As always, I wish you all the very best. 

Saturday, March 22, 2014

Understanding the Impact of ARMs (Adjustable Rate Mortgages)

Adjustable rate mortgages (ARMs) have been one of the most misunderstood and misused types of home financing in the United States since the day Congress gave lenders the green light in 1982. It is true that under the right set of circumstances an ARM can be a cost-effective short-term alternative to long-term fixed-rate financing. The potential short terms savings for very large loan amounts can be tremendous during the first few months or years. However, ARMs have also proven to be financially lethal in the wrong hands and under the wrong circumstances -- I'm referring to the many borrowers who underestimated or disregarded the gravity of the risks involved, and the lenders who went along with their plans.  

In this post I'll cover a handful of essential points about the impact of ARM financing with emphasis on one of the most common and popular types of ARMs -- the hybrid with its temporarily fixed rate. Here's a visual representation of a typical hybrid ARM:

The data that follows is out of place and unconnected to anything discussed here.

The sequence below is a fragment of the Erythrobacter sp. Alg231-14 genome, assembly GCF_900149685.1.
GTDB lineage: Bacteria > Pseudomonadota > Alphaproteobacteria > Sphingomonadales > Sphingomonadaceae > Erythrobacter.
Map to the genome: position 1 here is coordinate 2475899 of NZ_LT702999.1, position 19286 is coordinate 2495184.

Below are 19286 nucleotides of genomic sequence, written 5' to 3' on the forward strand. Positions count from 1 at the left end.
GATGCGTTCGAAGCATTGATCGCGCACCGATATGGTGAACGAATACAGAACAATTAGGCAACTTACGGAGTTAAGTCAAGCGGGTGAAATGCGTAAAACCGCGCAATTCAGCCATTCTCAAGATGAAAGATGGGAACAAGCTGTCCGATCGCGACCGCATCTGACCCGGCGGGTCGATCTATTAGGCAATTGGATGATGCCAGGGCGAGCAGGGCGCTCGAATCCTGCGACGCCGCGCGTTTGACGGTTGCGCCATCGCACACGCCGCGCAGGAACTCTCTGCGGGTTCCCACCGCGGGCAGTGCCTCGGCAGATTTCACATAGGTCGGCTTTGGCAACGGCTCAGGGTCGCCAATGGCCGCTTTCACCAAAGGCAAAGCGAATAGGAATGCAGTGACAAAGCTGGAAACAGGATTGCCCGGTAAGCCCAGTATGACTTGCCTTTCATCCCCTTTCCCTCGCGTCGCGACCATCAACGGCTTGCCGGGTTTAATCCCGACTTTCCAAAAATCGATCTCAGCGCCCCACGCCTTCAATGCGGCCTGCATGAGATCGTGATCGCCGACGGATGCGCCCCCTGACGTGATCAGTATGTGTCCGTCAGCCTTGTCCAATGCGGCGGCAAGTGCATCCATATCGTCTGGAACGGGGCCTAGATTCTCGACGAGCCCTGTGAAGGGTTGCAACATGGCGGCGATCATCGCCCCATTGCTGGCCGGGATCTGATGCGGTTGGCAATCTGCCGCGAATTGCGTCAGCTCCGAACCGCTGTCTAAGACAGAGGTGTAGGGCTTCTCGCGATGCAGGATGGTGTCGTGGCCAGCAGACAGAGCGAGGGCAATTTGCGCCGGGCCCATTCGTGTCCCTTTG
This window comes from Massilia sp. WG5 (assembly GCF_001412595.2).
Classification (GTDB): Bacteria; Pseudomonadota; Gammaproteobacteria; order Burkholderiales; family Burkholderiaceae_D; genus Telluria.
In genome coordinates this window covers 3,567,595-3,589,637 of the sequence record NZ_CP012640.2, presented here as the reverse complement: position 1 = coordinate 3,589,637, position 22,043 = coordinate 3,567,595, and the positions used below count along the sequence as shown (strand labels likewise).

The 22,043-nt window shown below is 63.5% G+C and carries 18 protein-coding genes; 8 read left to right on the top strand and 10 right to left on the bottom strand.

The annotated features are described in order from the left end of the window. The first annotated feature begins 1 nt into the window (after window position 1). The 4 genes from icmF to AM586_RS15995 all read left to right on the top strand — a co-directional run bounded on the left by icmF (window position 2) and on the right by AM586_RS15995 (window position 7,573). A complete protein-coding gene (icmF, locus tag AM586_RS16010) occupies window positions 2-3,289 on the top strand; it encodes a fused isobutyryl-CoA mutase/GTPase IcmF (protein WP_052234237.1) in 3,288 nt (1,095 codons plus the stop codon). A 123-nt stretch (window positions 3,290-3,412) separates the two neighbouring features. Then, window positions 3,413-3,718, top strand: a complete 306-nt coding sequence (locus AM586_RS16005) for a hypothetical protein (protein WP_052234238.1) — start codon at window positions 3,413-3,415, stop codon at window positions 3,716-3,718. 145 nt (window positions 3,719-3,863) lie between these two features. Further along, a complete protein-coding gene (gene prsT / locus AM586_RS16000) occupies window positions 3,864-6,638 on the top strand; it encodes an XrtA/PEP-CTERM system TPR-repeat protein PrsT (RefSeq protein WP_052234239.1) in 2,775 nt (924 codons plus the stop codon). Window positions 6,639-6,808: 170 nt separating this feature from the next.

Figure 1: An example Hybrid ARM with an introductory rate of 3%

ARMs became incredibly popular during the decade leading up to the housing market collapse primarily because of their attractively low initial rates when compared to fixed-rate financing.
Generally speaking, the shorter the fixed period of a hybrid ARM (#1 in Figure 1) the lower the introductory rate. Why? Because, conditions permitting, that initial rate could adjust upward sooner which would benefit the investor holding your mortgage note. Consequently, a 3/1 ARM is usually offered with a lower initial rate than a 5/1, which in turn is lower than a 10/1, and so on.